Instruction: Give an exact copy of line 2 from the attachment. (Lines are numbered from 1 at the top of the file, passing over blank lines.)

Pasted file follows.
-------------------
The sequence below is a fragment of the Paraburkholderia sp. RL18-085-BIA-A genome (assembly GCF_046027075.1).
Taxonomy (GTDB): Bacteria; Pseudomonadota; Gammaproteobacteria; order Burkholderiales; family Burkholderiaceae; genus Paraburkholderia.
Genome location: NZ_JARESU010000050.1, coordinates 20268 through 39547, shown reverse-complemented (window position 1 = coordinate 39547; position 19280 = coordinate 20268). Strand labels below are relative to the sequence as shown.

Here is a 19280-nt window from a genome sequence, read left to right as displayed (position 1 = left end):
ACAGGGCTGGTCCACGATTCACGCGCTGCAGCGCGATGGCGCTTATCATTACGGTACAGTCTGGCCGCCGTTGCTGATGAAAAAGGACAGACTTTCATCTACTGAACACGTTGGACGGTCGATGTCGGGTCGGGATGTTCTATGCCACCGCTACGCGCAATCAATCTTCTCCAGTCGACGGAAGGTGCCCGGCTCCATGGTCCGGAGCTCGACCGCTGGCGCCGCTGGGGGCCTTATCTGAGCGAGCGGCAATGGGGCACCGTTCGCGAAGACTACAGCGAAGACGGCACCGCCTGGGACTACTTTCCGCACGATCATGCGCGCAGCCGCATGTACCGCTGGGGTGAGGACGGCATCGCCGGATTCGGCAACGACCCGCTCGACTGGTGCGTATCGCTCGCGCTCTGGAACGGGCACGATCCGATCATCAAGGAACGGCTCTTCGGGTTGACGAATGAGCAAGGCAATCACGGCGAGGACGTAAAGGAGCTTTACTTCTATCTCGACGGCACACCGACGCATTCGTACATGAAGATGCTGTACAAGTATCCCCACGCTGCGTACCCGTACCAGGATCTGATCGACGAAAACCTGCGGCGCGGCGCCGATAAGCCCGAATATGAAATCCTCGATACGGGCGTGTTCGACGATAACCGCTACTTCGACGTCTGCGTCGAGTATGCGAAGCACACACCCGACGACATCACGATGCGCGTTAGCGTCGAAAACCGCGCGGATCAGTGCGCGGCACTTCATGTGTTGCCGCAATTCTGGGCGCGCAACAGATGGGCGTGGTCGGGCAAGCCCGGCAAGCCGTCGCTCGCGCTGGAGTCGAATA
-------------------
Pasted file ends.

Taxonomy (GTDB): Bacteria; Pseudomonadota; Gammaproteobacteria; order Burkholderiales; family Burkholderiaceae; genus Paraburkholderia.